Does the Bitcoin community need another wallet? Amsterdam-based BlockTrail reckons there’s space for another player, despite some sizable and well-funded wallet entities already — such as Blockchain.info and Coinbase, to name two. The former has raised around $30 million to date, according to Crunchbase, and apparently racked up around 4 million users; while the latter has some $107 million in funding and circa 2.5 million users.
Other pretty visible wallets include Circle and Xapo, and there are of course scores of smaller wallet apps. (Albeit bit-player wallet apps might not be the kind of place you want to store your Bitcoin wealth.)
The new Dutch challenger BlockTrail, which has been live in the Bitcoin analytics space since 2014 — and is backed by €500,000 in seed funding from its co-founder Lev Leviev (who also founded Russian Facebook rival Vk.com) — has just launched a multi-platform Bitcoin wallet (iOS, Android and web) which it claims is more secure than some existing alternatives, owing to implementing multi-signature and HD wallet, which earlier-to-market Bitcoin wallets may not have.
And which it says is more in keeping with the decentralized spirit of Bitcoin — since users of its wallet create and store their own private keys, rather than trusting in it to be a central key control and coin repository — a la Coinbase, for instance. Update: NB: Coinbase does, however, offer a multi-signature vault product for pro users which also lets users keep their own encryption keys (although the vault has a withdrawal wait period so does not function in the same way as an instant-access wallet). Of the vault it notes: “Coinbase has no ability to move funds (which means you are safe from Coinbase being hacked, going bankrupt, or anyone seizing your bitcoin). It also means that you as a customer have much greater responsibility in storing your backup key securely. If you lose this backup and forget your multisig password, Coinbase cannot help you recover your bitcoin. For this reason, we only recommend this feature for advanced users.”
The advantage of a decentralized wallet, according to BlockTrail co-founder and CEO Boaz Bechar, is that the BlockTrail wallet user retains control over their Bitcoins, and can’t be locked out by a centralized service provider should that entity decide they need to freeze your account, say, or be told to by the authorities. Or should they be hacked. Or else vanish into the ether taking your coins with them — a la the Mt. Gox exchange saga. The nascent Bitcoin landscape has had more than its fair share of Wild West moments already.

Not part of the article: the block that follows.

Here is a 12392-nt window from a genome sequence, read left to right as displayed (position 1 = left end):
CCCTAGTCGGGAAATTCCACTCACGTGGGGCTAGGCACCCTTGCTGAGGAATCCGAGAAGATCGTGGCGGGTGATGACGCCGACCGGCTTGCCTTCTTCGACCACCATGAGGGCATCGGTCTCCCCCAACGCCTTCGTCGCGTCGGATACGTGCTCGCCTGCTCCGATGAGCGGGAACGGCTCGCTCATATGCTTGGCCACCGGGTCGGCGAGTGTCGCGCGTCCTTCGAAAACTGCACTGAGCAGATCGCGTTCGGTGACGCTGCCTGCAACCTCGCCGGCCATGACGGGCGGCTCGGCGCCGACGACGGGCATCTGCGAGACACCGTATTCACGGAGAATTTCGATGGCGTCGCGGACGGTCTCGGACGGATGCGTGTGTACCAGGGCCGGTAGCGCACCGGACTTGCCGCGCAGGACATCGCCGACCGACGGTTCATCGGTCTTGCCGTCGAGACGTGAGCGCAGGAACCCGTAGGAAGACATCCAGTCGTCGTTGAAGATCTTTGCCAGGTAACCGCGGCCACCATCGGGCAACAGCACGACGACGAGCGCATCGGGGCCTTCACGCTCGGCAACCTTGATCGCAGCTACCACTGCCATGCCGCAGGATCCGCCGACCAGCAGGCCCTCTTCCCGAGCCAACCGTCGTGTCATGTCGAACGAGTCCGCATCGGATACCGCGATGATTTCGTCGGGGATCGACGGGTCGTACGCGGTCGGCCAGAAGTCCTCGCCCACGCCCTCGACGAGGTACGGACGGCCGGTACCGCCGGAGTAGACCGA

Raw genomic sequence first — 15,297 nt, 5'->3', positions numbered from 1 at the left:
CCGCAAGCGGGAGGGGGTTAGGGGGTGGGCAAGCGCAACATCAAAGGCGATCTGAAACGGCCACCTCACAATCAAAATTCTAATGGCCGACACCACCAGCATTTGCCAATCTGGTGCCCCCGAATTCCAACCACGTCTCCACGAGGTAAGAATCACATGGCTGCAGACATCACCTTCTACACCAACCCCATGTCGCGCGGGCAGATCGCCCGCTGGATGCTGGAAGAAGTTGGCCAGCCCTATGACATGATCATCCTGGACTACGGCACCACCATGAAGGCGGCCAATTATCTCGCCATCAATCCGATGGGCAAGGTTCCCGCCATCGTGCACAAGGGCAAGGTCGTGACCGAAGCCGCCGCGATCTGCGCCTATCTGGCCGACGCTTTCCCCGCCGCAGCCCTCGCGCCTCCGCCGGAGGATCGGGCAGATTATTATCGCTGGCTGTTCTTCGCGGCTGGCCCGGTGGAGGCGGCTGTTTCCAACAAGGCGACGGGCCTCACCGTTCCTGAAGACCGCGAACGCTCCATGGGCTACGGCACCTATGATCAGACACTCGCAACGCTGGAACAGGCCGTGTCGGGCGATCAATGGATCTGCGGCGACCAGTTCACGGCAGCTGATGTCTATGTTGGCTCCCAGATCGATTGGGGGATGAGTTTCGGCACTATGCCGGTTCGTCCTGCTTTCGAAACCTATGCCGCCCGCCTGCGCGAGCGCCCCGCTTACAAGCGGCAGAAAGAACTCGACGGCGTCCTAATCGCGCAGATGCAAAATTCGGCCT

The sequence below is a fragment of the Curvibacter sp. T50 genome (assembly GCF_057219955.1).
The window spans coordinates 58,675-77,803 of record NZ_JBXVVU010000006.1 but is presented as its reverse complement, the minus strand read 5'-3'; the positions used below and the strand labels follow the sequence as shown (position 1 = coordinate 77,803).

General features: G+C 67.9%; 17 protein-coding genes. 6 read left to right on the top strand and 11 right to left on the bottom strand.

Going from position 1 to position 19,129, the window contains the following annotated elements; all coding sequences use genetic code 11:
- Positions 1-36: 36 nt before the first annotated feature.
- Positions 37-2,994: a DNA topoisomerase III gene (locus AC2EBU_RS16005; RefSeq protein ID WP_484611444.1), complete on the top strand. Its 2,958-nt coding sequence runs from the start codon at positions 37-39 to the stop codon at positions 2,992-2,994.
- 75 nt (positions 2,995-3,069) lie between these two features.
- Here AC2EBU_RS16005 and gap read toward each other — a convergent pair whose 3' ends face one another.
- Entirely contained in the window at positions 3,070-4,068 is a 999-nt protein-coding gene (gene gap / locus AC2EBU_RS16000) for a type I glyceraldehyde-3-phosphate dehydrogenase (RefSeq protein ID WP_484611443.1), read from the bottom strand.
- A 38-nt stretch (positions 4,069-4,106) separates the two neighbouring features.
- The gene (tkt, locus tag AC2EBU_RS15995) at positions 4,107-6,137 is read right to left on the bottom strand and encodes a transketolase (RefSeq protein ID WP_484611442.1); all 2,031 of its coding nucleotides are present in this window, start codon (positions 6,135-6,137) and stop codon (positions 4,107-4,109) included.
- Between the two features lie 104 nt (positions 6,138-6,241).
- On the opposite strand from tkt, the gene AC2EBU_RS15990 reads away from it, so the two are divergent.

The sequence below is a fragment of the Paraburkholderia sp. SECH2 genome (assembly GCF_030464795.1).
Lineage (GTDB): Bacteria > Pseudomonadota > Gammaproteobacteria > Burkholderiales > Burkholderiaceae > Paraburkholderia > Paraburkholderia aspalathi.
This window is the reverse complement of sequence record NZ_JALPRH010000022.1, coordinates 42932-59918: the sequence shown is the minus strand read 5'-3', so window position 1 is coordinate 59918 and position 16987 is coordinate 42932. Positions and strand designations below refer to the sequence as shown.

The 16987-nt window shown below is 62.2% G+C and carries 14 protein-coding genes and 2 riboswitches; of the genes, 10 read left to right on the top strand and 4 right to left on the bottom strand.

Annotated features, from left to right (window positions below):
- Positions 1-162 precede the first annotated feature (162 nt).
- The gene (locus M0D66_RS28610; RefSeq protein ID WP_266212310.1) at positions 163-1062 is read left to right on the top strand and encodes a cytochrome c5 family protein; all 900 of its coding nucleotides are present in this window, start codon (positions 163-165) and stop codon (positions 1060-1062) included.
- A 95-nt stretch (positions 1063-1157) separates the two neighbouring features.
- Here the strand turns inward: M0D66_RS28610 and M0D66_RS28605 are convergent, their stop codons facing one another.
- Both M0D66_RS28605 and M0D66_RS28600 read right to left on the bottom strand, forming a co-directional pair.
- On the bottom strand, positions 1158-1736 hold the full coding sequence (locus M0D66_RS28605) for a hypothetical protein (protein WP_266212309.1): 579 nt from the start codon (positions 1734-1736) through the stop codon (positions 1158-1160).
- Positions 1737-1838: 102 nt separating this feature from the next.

Of course some people might want the reassurance of trusting a large, well-funded entity that has insurance underwriting the risks of hacking so the company can claim it will reimburse users for any lost Bitcoins. But as BlockTrail’s co-founders point out, that’s not so very different to trusting a traditional bank. And if it’s centralized financial control you’re after then why are you even involved with Bitcoin at all? (Well, presumably you might just be a currency trader trying to profit off Bitcoin price fluctuations, rather than a decentralized cryptocurrency ideologue. But still, they have a point.)
The whole reason why people get into Bitcoin is to no longer be dependent on a bank. The motto that I like about Bitcoin is ‘be your own bank’. You don’t want to be part of a financial system that keeps you hostage when they own your funds.
“The whole reason why people get into Bitcoin is to no longer be dependent on a bank,” says BlockTrail CTO Ruben De Vries. “The motto that I like about Bitcoin is ‘be your own bank’. You don’t want to be part of a financial system that keeps you hostage when they own your funds.”